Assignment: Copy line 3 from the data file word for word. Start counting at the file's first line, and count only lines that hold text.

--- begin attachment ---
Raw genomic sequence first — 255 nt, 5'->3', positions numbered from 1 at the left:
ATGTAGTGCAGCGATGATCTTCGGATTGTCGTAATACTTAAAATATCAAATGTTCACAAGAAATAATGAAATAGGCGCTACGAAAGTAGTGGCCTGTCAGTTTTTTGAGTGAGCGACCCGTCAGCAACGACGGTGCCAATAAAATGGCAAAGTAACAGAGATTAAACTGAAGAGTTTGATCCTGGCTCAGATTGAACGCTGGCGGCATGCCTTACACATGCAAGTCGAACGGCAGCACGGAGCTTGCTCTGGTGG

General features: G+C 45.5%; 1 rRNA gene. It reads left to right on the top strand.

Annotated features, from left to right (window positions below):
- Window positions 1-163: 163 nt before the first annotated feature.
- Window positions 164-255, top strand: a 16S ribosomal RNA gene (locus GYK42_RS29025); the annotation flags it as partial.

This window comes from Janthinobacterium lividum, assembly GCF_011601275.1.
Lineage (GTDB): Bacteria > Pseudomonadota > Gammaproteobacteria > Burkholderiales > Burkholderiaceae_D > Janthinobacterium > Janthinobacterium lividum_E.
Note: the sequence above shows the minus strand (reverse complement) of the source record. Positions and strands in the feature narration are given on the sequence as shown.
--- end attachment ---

General features: G+C 45.5%; 1 rRNA gene. It reads left to right on the top strand.